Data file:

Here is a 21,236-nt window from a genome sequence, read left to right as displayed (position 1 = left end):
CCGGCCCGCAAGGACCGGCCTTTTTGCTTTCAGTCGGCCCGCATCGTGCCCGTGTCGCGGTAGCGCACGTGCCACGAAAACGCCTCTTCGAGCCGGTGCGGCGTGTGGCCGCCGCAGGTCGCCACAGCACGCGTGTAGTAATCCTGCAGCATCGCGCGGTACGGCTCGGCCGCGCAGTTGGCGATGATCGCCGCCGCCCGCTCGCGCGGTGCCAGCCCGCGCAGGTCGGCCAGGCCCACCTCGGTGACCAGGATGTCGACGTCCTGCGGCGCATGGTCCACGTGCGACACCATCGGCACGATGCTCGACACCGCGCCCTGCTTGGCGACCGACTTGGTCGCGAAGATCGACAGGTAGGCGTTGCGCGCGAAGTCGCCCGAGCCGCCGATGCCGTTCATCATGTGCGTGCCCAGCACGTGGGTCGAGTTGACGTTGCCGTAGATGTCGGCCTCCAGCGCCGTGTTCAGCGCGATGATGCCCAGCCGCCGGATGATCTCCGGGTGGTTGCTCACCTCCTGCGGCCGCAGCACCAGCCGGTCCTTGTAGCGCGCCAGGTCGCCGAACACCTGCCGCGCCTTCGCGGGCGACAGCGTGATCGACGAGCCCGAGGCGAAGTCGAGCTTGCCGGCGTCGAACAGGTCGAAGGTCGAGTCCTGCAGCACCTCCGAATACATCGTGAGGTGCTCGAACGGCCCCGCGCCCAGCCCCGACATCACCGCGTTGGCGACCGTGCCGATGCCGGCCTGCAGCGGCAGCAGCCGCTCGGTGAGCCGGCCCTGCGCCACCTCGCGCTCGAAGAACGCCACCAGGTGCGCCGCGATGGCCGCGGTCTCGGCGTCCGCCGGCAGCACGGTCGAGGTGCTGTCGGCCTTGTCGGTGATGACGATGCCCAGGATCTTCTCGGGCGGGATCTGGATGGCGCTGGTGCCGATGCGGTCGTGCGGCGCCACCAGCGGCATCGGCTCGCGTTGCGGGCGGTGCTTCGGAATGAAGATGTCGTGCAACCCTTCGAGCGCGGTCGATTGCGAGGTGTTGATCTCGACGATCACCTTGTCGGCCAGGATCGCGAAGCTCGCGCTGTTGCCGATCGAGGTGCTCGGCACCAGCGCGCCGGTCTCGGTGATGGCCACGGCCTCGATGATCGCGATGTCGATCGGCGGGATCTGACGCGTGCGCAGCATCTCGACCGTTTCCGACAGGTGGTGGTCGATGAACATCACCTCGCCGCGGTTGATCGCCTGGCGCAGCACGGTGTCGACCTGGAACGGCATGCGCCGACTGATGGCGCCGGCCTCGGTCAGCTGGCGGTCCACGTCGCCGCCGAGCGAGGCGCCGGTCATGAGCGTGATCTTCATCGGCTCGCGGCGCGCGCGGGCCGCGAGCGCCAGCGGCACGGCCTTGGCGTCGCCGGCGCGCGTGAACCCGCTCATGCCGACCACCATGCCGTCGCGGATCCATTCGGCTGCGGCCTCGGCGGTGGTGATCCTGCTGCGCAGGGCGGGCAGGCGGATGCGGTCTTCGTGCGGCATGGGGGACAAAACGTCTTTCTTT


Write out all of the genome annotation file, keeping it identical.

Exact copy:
Here is a 21,236-nt window from a genome sequence, read left to right as displayed (position 1 = left end):
CCGGCCCGCAAGGACCGGCCTTTTTGCTTTCAGTCGGCCCGCATCGTGCCCGTGTCGCGGTAGCGCACGTGCCACGAAAACGCCTCTTCGAGCCGGTGCGGCGTGTGGCCGCCGCAGGTCGCCACAGCACGCGTGTAGTAATCCTGCAGCATCGCGCGGTACGGCTCGGCCGCGCAGTTGGCGATGATCGCCGCCGCCCGCTCGCGCGGTGCCAGCCCGCGCAGGTCGGCCAGGCCCACCTCGGTGACCAGGATGTCGACGTCCTGCGGCGCATGGTCCACGTGCGACACCATCGGCACGATGCTCGACACCGCGCCCTGCTTGGCGACCGACTTGGTCGCGAAGATCGACAGGTAGGCGTTGCGCGCGAAGTCGCCCGAGCCGCCGATGCCGTTCATCATGTGCGTGCCCAGCACGTGGGTCGAGTTGACGTTGCCGTAGATGTCGGCCTCCAGCGCCGTGTTCAGCGCGATGATGCCCAGCCGCCGGATGATCTCCGGGTGGTTGCTCACCTCCTGCGGCCGCAGCACCAGCCGGTCCTTGTAGCGCGCCAGGTCGCCGAACACCTGCCGCGCCTTCGCGGGCGACAGCGTGATCGACGAGCCCGAGGCGAAGTCGAGCTTGCCGGCGTCGAACAGGTCGAAGGTCGAGTCCTGCAGCACCTCCGAATACATCGTGAGGTGCTCGAACGGCCCCGCGCCCAGCCCCGACATCACCGCGTTGGCGACCGTGCCGATGCCGGCCTGCAGCGGCAGCAGCCGCTCGGTGAGCCGGCCCTGCGCCACCTCGCGCTCGAAGAACGCCACCAGGTGCGCCGCGATGGCCGCGGTCTCGGCGTCCGCCGGCAGCACGGTCGAGGTGCTGTCGGCCTTGTCGGTGATGACGATGCCCAGGATCTTCTCGGGCGGGATCTGGATGGCGCTGGTGCCGATGCGGTCGTGCGGCGCCACCAGCGGCATCGGCTCGCGTTGCGGGCGGTGCTTCGGAATGAAGATGTCGTGCAACCCTTCGAGCGCGGTCGATTGCGAGGTGTTGATCTCGACGATCACCTTGTCGGCCAGGATCGCGAAGCTCGCGCTGTTGCCGATCGAGGTGCTCGGCACCAGCGCGCCGGTCTCGGTGATGGCCACGGCCTCGATGATCGCGATGTCGATCGGCGGGATCTGACGCGTGCGCAGCATCTCGACCGTTTCCGACAGGTGGTGGTCGATGAACATCACCTCGCCGCGGTTGATCGCCTGGCGCAGCACGGTGTCGACCTGGAACGGCATGCGCCGACTGATGGCGCCGGCCTCGGTCAGCTGGCGGTCCACGTCGCCGCCGAGCGAGGCGCCGGTCATGAGCGTGATCTTCATCGGCTCGCGGCGCGCGCGGGCCGCGAGCGCCAGCGGCACGGCCTTGGCGTCGCCGGCGCGCGTGAACCCGCTCATGCCGACCACCATGCCGTCGCGGATCCATTCGGCTGCGGCCTCGGCGGTGGTGATCCTGCTGCGCAGGGCGGGCAGGCGGATGCGGTCTTCGTGCGGCATGGGGGACAAAACGTCTTTCTTT